The purposeful and step-by-step implementation of these student-centered instructional themes shall increase student learning success at the College by providing students with the skill sets necessary to be successful learners – regardless of their major. Furthermore, it will give faculty members the skill sets to be expert facilitators of learning in addition to being experts in their select fields of study.
- 2010-2011: Self-regulated Learning
- 2011-2012: Active Learning
- 2012-2013: Collaborative/Cooperative Learning
- 2013-2014: Higher-order Thinking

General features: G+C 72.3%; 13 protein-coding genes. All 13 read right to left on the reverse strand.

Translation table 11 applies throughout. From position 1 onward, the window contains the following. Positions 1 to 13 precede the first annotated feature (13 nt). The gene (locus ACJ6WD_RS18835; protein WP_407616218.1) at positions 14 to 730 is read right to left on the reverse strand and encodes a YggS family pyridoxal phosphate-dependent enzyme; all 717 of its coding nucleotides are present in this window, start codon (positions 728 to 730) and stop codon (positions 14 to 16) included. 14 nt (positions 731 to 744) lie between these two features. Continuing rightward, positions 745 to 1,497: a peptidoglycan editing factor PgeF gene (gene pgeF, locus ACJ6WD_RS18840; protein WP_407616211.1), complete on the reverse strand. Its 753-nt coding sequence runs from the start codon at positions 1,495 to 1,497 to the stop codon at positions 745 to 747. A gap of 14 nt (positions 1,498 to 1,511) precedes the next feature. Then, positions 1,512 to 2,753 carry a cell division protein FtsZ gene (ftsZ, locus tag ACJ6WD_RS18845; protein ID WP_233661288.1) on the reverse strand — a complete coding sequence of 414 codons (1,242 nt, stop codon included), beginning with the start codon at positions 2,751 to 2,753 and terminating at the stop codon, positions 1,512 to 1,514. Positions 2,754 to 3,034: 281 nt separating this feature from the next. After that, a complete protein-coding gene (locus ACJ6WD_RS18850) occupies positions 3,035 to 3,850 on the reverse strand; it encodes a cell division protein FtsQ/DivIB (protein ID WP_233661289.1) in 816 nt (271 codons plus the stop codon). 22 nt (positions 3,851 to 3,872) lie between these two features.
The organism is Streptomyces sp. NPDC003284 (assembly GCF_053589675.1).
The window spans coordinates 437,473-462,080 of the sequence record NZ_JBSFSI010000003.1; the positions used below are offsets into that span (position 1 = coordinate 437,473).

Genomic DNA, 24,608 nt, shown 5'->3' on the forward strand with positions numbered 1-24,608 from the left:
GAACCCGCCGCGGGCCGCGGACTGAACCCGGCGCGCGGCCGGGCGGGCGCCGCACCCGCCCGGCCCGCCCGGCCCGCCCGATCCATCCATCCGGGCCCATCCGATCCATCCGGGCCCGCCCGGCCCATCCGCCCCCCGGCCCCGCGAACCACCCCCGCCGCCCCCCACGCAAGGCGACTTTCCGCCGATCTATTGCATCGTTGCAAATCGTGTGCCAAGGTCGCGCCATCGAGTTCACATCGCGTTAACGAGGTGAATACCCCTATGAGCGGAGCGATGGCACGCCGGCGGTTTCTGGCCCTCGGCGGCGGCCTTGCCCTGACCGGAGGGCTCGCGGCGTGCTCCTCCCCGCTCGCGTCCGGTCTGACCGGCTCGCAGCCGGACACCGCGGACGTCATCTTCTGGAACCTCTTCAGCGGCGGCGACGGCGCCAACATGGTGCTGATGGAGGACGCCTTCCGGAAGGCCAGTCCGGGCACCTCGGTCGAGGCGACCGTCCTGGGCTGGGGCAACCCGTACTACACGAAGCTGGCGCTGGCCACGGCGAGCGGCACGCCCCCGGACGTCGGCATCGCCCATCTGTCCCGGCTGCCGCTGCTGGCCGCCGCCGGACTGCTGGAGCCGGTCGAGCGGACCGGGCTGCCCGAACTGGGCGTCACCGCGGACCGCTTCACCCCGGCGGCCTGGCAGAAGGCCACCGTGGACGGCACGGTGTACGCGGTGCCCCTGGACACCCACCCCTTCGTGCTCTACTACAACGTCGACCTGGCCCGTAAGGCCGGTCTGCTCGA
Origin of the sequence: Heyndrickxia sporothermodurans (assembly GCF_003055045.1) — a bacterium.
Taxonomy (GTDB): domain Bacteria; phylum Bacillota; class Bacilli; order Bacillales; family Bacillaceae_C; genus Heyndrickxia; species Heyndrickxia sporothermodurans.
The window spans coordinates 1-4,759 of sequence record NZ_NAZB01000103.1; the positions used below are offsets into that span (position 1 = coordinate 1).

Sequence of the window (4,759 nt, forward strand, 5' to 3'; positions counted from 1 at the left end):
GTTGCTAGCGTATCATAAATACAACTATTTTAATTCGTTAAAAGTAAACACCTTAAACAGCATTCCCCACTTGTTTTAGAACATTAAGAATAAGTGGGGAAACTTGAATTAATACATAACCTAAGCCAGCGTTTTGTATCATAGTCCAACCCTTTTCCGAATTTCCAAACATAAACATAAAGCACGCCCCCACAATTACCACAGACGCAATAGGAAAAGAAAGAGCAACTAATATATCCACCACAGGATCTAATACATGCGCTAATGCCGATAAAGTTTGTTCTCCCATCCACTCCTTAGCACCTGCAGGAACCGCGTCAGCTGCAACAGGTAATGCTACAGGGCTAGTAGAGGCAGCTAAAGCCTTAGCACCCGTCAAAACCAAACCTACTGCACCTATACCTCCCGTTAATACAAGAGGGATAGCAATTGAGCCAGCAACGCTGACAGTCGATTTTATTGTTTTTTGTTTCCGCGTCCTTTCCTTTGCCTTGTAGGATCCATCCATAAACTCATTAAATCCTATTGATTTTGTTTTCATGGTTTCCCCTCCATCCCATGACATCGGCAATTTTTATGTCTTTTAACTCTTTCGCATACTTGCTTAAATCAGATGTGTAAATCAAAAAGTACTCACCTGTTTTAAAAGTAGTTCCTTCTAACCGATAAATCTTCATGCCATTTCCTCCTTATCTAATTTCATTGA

Northeast State's STEP plan is based upon the constructivism learning paradigm. Research noted that constructivism is a learner-centered paradigm in which the professor is the coach with learner inquiry, learner autonomy, and self-motivation/self-regulation of the learner being critical elements to the success of the learning process (Leonard, 2002). As students construct meaning, they learn; and, the professor’s role is to facilitate learning. Additionally, constructivists contend that learning is an active process. Furthermore, it is a social process, using conversation, interaction with others, and critical thinking as integral aspects of the learning process. Constructivism places the responsibility on the student to learn, but also places responsibility upon the professor to provide an environment that facilitates learning.